You Should Know… Dana Marlowe

Emily Goodstein Photography
Emily Goodstein Photography

As founder of Accessibility Partners, which provides accessibility consulting to public organizations and private sector corporations, Dana Marlowe helps people with disabilities by making technology usable for all. She hires them too.

“Eighty-five percent of our team are people with disabilities and so it’s not something that I personally take lightly as far as how inclusion is framed,” says the 39-year-old Silver Spring resident.

A self-described human rights activist, Marlowe also helps homeless women through Support the Girls, another company she founded, that facilitates donations of bras and feminine hygiene products to homeless shelters.

The married mother of two sons, one first-grader at Charles E. Smith Jewish Day School and the other a preschooler at Silver Spring Learning Center, Marlowe attended the Rochester Institute of Technology for her undergraduate studies, earning a bachelor in science degree in professional and technical communication before receiving a master’s degree in interpersonal and organizational communication from the University of Texas-Austin.

We recently caught up with Marlowe to talk about the progress people with disabilities have made, reaching out to interfaith couples and rocking out to indie music.

Where did you get the inspiration to start Accessibility Partners?

I’ve been doing disability rights advocacy for a long time, since I was little. There’s no reason that technology should not be included in equality because technology levels the playing field for a lot of people — whether that’s websites and mobile applications or smart phones for people who are blind or low vision or deaf or hard of hearing or have a physical disability or a hidden or nonapparent disability.

Technology is a great equalizer and being a great equalizer also means that the technology itself needs to be accessible, so that everyone can have access to it. Knowing that, I started a consulting firm because I felt like there was a need in the marketplace to provide top-tier accessibility consulting to major IT manufacturers.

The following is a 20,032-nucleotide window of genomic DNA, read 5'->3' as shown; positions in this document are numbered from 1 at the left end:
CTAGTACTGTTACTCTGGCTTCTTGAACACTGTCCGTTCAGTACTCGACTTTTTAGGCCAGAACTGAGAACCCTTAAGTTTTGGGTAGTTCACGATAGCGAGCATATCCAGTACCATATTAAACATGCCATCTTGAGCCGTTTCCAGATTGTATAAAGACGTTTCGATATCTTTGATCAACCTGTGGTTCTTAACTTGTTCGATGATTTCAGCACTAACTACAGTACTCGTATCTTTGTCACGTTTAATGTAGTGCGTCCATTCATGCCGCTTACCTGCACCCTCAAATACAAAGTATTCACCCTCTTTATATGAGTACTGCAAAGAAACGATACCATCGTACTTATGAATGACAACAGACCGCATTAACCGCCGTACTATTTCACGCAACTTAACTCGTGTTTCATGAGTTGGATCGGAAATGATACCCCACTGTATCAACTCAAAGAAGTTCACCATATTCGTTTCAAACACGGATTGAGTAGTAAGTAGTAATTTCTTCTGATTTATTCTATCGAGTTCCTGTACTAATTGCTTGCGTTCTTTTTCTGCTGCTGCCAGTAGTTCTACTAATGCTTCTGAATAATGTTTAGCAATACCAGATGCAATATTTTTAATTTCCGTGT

Has society made progress in disability inclusion?

The Americans with Disabilities Act was passed 25 years ago. I think we’ve made an enormous amount of progress as far as inclusion in general society overall, whether it’s in education, the work place, tourism — there’s so many different angles. But I think we also have a long way to go. There are still attitudinal barriers that persist, whether that’s in the workplace, in hiring managers, or whether that is in society when it comes to helping customers that come into your store with a disability, or whether it’s because your website’s nonaccessible because you just didn’t know about it.

Are you in an interfaith marriage?

I am Jewish. My husband is not. We’ve been together for 20 years. As I tell people, I don’t think of us that we’re like this interfaith marriage. We don’t label ourselves that way. To us it is just our marriage. And we do have a Jewish household and we’re raising our two sons in a Jewish environment. They both go to Jewish day schools and so it is important, but it’s also not something that we actively think about all the time.

Tell us about your work with interfaith couples in the Jewish community?

When the Jewish Federation of Greater Washington was creating a couple different task forces on trying to engage different members of the population, one of them was interfaith couples and interfaith families and so I was the chair of the task force. It involved talking to families and couples in interfaith relationships and letting them know that there are a lot of programs out there and so everybody is welcome and it’s a very inclusive community.

How have you been able to help women business owners?

As an entrepreneur who also happens to be a woman, I think that we all stand to benefit and learn a lot from each other. Women helping women is very important. It’s not what I do on a daily basis because I’m running an IT consulting firm, but I’m able to impart some of the lessons learned, the challenges, the shortcomings, the pitfalls to other people.

It’s important for them to learn all aspects of running a business and that there are challenges and that there are wonderful days so you get the framework for the holistic environment of what it looks like from a female entrepreneur. There are inherently some things that women and men do differently in the workplace.

Why indie music? What is your favorite band?

I love music, and I like to have my pulse on what’s new and what’s coming out. There’s a lot of fun in the Top 40 you hear on the radio, but I tend to really like to attend live music and music festivals of what’s coming down the pike in several months, so that you can hear new sounds and innovative ways of putting music together that you don’t necessarily hear if you turn on your Top 40 station. My music styles always change, so right now I really like Ryan Adams and Arcade Fire. I go to a lot of music festivals, and I go to early morning dance raves in clubs in D.C., like at 6 a.m.

Tell us about your travels.

I love traveling to foreign countries where I don’t speak the language and I get to meet people through smiling and gestures and I get to see the best in humanity. I get to eat new flavors that I wouldn’t typically try, and so I would have to say international travel to developing nations is one of my favorite things. I loved Dubrovnik, Croatia, but my favorite, favorite place is probably Costa Rica.

Why Costa Rica?

The relaxed lifestyle and the people are wonderful.

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